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beauty news: RIMMEL’S ‘I WILL NOT BE DELETED’ CAMPAIGN

THIS WEEK IS INTERNATIONAL ANTI- BULLYING WEEK AND TO COINCIDE RIMMEL HAS JUST LAUNCHED A GLOBAL CAMPAIGN TO STAND UP AGAINST CYBER BULLYING. Australia has one of the highest rates of cyber beauty bulling globally with 1 in 3 young woman have been cyber beauty bullied in Australia.


Starring Rita Ora and Cara Delevingne, the campaign showcases real stories and shows that beauty bullying happens in all walks of life; beauty influencers, models, celebrities and social media users have all experienced beauty bullying.

“Rimmel has a clear purpose to inspire people to experiment & express themselves with make up to be their authentic self. As a brand, we are against narrow definitions of beauty, people being shamed, judged and criticised because of their looks and this behaviour manifests itself widely today in the form of beauty cyberbullying”. says Sara Wolverson, Vice President of Rimmel Global Marketing at Coty.

In 2017, 11,000 women between the age of 16 and 25 were interviewed on behalf of Rimmel about their experiences of online bullying. The survey reveals the true scale of the problem and reports on the detrimental impact it has on the mental and emotional health of young people.

“Last year, 115 million images were deleted from social media due to beauty cyber bullying. When we understood the scale of the problem, we felt that now was the perfect time to give it a voice – a voice that is loud and clear that it is not okay to shame someone for the choice they have made to express themselves” says Ankita Sayal, Global Digital Director, Rimmel London

THE KEY FINDINGS FROM RIMMEL’S STUDY:
• 115 million images are deleted each year
• 1 in 4 women worldwide have experienced cyberbullying about their looks
• 65% said their confidence has been affected by the bullying
• 11% of those bullied have experienced it once a month or more.
• 46% (or around 16.6 million) young women harm themselves with drugs or alcohol, self-harm or eating issues following being bullied online about their looks
• Only 44% of women report bullying
• 57% of those who’ve been bullied don’t tell anyone about their experience
• 33% of young women from (or in) UK feel that the way they look is only going to attract cyberbullying
• 51% say bullying has stopped them experimenting with their look or dress

THE CAMPAIGN

The campaign has three major objectives. The first is to spark a global conversation surrounding beauty cyberbullying by teaming with a cast of influencers and individuals from around the world who have all had first-hand experience of the issue.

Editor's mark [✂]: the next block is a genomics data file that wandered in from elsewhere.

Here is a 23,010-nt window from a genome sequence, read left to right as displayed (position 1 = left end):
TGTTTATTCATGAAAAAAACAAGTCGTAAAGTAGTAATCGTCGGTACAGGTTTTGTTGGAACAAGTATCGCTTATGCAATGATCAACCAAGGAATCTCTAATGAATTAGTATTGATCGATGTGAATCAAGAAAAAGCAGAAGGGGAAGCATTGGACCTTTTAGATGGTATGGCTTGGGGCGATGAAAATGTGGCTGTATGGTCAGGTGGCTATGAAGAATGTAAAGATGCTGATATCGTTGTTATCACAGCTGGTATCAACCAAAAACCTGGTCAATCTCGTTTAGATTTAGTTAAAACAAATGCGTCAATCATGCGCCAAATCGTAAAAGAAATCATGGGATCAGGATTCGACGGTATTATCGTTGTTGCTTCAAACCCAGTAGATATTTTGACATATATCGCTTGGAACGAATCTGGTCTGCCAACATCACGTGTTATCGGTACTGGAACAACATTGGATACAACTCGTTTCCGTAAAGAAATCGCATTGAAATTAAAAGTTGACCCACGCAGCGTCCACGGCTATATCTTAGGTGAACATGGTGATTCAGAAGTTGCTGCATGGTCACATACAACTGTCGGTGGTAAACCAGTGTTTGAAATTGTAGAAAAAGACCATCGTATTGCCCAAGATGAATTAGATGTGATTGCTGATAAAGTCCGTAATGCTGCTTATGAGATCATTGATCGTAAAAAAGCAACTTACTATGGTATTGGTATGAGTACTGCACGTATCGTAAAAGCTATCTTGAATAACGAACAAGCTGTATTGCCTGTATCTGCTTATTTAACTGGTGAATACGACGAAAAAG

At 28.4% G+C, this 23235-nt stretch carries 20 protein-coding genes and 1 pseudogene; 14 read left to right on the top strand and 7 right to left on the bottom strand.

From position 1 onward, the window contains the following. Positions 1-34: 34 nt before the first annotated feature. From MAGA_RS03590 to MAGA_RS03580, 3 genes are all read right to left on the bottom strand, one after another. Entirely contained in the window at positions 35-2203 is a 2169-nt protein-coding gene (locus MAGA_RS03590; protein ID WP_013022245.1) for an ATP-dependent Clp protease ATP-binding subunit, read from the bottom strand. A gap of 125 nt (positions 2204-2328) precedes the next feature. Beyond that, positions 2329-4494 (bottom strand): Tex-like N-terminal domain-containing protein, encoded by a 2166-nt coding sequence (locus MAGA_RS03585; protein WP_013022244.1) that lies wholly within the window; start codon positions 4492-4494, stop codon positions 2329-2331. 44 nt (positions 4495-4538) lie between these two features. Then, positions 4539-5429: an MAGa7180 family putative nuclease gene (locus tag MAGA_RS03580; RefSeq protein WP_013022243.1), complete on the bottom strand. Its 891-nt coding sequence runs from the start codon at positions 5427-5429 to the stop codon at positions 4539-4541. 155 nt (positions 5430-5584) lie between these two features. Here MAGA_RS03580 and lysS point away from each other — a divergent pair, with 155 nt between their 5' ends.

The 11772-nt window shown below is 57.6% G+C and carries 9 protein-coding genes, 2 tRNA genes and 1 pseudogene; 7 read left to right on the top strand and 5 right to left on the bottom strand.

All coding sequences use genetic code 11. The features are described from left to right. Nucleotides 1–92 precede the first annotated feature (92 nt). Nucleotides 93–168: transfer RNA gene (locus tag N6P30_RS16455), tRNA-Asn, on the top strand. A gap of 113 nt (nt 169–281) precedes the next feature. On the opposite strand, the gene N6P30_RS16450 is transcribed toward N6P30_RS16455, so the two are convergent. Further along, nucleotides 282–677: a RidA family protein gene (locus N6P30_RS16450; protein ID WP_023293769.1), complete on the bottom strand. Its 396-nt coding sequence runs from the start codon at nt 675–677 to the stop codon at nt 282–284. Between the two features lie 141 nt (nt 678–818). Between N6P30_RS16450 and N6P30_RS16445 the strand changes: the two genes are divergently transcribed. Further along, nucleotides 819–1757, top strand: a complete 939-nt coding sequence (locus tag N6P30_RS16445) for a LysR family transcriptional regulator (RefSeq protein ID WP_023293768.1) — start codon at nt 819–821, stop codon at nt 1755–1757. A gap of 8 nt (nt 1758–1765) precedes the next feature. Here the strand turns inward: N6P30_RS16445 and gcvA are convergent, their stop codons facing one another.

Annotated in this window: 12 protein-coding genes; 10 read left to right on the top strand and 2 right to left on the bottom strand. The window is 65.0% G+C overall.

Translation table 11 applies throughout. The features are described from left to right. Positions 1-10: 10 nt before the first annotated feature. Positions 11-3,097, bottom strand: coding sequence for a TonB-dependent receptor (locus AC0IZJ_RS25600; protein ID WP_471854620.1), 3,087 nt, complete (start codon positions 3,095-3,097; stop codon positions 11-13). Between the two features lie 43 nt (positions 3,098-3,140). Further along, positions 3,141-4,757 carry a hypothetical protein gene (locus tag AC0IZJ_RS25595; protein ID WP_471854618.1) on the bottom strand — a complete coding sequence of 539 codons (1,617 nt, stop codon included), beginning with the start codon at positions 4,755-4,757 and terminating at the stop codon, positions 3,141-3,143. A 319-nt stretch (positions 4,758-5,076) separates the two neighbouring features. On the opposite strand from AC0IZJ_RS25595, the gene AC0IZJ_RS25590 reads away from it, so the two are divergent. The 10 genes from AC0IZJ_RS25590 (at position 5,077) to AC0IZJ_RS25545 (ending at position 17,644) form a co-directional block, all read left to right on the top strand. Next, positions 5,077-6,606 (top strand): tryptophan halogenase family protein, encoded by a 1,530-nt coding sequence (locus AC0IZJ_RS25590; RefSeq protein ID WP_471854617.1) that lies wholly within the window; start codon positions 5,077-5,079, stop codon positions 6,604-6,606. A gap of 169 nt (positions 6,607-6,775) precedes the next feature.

“I really wanted to be involved with the campaign because it is really in line with what I stand for on social media. I really hope that in sharing my story, I can help to humanize the things we see online and really raises awareness of the issue at large” says Ascia Al Faraj, Beauty Influencer from Kuwaiti.

Global icons Cara Delevingne and Rita Ora were amongst those speaking out about their experience of cyberbullying. The pair personally related to the campaign, that champions an individual’s right to self-expression and hoped that their high-profile status could reach and inspire all those affected.


“We really just want to shine a light on the fact that cyberbullying is not okay. I think it’s amazing that I have the opportunity to shoot with people who have such unique personalities and sense of individuality. This is something that has always been a big part of my career thus far,” – Rita Ora, Rimmel Brand Ambassador.

“The message that I have for young people who are being affected is that you are enough! It doesn’t matter what anyone else says and you are not alone. We have to stand by each other and think twice before we comment. The problem with cyber beauty bullying is that people can write something and never have to deal with the consequences. The comments I have read are heart-breaking and its terrifying to see what words can do to someone,” – Cara Delevingne, Rimmel Brand Ambassador.


Second, utilising its platform to promote the concept of individual beauty:
Cyberbullying curbs self-expression and creativity, playing straight into the hands of the bullies. Rimmel recognises its global reach and aims to use this to get people talking about the issue that is affecting so many people worldwide.

“The research proves almost 2 thirds of those who have experienced beauty cyberbullying, do not talk about it. We saw this as an opportunity to use our platform to support the cause and bring together a group of people who have a credible, authentic story to tell” says Sara Wolverson, Vice President of Global Marketing at Rimmel.

Lastly, but crucially, Rimmel will be partnering with international non-profit organisation, The Cybersmile Foundation, a multi-award winning anti-cyberbullying charity committed to tackling all forms of digital abuse.

With Rimmel’s support over the next three years, Cybersmile will launch “Cybersmile Assistant” a state of the art AI driven tool that will recommend appropriate resources, helplines, organisations and articles localised to the user and best suited for their particular problem. The nature of AI machine learning means that Cybersmile Assistant will become more intuitive and more effective as it grows over time. This ground breaking tool will be launching in all English-speaking countries in 2019.

“We are excited to be partnering with Rimmel, working together for a more inclusive Internet where people can recognise and celebrate their own beauty and individuality without fear of ridicule, bullying and abuse. Rimmel’s brand purpose is perfectly aligned with the Cybersmile mission.” Scott Freeman, CEO, The Cybersmile Foundation.

VISIT www.rimmellondon.com/en_au for more details

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